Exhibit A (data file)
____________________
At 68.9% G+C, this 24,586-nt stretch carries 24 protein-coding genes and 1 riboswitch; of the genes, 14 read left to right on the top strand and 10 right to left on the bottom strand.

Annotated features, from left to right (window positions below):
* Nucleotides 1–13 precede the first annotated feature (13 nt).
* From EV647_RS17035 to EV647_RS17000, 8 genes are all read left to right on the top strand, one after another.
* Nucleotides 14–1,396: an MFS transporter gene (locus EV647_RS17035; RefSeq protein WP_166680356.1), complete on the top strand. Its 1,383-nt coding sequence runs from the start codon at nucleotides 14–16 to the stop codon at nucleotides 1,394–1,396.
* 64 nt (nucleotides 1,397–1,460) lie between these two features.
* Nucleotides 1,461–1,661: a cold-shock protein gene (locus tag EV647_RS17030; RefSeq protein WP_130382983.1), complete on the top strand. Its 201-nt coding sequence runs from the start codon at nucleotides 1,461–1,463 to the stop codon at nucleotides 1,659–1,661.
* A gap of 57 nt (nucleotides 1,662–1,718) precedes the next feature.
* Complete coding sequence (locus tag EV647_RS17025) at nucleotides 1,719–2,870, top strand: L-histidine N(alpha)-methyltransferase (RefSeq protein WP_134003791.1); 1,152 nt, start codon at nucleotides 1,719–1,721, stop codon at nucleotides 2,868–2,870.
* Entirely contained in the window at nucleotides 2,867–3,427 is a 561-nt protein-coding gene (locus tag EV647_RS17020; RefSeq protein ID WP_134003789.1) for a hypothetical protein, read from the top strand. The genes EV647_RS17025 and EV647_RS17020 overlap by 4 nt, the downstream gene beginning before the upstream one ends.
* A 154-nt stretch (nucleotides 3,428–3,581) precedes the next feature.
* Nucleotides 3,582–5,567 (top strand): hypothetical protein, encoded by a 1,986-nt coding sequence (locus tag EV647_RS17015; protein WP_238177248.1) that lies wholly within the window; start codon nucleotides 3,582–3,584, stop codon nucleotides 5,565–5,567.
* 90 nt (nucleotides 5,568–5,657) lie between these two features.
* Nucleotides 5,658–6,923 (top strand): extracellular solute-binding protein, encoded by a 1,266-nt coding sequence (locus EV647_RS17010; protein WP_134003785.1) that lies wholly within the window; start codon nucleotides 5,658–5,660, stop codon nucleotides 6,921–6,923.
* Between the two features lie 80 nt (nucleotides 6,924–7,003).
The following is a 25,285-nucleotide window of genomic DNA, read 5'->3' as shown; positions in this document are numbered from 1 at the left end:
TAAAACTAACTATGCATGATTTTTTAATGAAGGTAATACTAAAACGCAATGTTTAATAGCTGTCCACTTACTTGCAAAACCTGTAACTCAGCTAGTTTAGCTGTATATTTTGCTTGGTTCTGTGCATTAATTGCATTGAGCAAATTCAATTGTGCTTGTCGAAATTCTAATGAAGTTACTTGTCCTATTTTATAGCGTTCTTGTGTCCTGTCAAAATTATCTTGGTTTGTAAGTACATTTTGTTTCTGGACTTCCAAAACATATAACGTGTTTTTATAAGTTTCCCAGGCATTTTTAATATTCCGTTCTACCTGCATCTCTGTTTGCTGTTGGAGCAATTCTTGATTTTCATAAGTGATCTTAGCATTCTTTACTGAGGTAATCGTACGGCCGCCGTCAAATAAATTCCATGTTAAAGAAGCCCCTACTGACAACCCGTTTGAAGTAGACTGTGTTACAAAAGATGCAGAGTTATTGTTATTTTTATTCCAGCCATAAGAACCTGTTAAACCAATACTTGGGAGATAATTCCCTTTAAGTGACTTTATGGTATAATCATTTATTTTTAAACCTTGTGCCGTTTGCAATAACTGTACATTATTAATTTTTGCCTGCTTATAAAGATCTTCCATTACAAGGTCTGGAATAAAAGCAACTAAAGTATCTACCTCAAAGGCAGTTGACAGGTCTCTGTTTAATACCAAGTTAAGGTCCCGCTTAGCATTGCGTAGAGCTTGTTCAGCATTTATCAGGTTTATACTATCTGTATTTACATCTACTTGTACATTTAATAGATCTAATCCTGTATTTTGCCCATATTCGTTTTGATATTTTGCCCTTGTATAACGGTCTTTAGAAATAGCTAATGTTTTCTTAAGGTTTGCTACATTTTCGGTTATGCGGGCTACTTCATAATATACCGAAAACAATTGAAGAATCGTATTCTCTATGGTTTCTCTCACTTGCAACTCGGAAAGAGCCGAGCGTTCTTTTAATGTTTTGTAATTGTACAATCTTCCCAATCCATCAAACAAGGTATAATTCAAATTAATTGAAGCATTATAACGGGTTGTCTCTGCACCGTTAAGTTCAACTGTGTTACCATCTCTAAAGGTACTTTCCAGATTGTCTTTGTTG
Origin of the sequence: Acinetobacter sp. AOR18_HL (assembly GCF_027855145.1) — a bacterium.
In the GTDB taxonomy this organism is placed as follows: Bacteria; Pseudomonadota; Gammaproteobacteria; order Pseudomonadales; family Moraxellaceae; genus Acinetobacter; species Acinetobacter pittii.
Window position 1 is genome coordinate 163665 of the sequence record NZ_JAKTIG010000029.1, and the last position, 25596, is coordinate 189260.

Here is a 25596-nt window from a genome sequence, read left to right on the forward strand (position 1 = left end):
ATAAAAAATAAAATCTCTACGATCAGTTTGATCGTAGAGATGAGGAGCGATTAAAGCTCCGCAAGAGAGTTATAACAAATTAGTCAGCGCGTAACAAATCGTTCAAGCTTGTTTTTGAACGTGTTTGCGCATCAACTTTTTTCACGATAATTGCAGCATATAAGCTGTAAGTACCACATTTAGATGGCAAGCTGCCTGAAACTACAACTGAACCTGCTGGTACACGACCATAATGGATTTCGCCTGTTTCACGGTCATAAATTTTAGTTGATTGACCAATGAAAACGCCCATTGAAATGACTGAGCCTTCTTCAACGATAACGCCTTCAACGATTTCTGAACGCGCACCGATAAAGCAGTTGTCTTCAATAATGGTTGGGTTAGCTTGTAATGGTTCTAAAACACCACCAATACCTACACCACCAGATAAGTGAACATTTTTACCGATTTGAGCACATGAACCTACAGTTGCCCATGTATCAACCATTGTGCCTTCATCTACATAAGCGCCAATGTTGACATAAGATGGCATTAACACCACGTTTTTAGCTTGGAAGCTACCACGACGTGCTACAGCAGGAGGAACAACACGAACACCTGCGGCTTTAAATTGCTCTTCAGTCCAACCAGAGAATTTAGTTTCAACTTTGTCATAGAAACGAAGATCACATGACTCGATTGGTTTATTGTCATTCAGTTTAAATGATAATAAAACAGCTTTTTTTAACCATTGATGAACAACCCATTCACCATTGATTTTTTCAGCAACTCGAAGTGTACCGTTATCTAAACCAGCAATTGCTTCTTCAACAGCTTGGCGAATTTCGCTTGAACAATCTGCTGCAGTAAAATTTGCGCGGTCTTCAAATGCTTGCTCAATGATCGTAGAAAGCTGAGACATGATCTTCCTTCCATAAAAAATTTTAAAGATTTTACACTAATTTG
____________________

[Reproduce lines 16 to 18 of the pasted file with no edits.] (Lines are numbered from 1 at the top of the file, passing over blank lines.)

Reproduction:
The following is a 25,285-nucleotide window of genomic DNA, read 5'->3' as shown; positions in this document are numbered from 1 at the left end:
TAAAACTAACTATGCATGATTTTTTAATGAAGGTAATACTAAAACGCAATGTTTAATAGCTGTCCACTTACTTGCAAAACCTGTAACTCAGCTAGTTTAGCTGTATATTTTGCTTGGTTCTGTGCATTAATTGCATTGAGCAAATTCAATTGTGCTTGTCGAAATTCTAATGAAGTTACTTGTCCTATTTTATAGCGTTCTTGTGTCCTGTCAAAATTATCTTGGTTTGTAAGTACATTTTGTTTCTGGACTTCCAAAACATATAACGTGTTTTTATAAGTTTCCCAGGCATTTTTAATATTCCGTTCTACCTGCATCTCTGTTTGCTGTTGGAGCAATTCTTGATTTTCATAAGTGATCTTAGCATTCTTTACTGAGGTAATCGTACGGCCGCCGTCAAATAAATTCCATGTTAAAGAAGCCCCTACTGACAACCCGTTTGAAGTAGACTGTGTTACAAAAGATGCAGAGTTATTGTTATTTTTATTCCAGCCATAAGAACCTGTTAAACCAATACTTGGGAGATAATTCCCTTTAAGTGACTTTATGGTATAATCATTTATTTTTAAACCTTGTGCCGTTTGCAATAACTGTACATTATTAATTTTTGCCTGCTTATAAAGATCTTCCATTACAAGGTCTGGAATAAAAGCAACTAAAGTATCTACCTCAAAGGCAGTTGACAGGTCTCTGTTTAATACCAAGTTAAGGTCCCGCTTAGCATTGCGTAGAGCTTGTTCAGCATTTATCAGGTTTATACTATCTGTATTTACATCTACTTGTACATTTAATAGATCTAATCCTGTATTTTGCCCATATTCGTTTTGATATTTTGCCCTTGTATAACGGTCTTTAGAAATAGCTAATGTTTTCTTAAGGTTTGCTACATTTTCGGTTATGCGGGCTACTTCATAATATACCGAAAACAATTGAAGAATCGTATTCTCTATGGTTTCTCTCACTTGCAACTCGGAAAGAGCCGAGCGTTCTTTTAATGTTTTGTAATTGTACAATCTTCCCAATCCATCAAACAAGGTATAATTCAAATTAATTGAAGCATTATAACGGGTTGTCTCTGCACCGTTAAGTTCAACTGTGTTACCATCTCTAAAGGTACTTTCCAGATTGTCTTTGTTG
Origin of the sequence: Acinetobacter sp. AOR18_HL (assembly GCF_027855145.1) — a bacterium.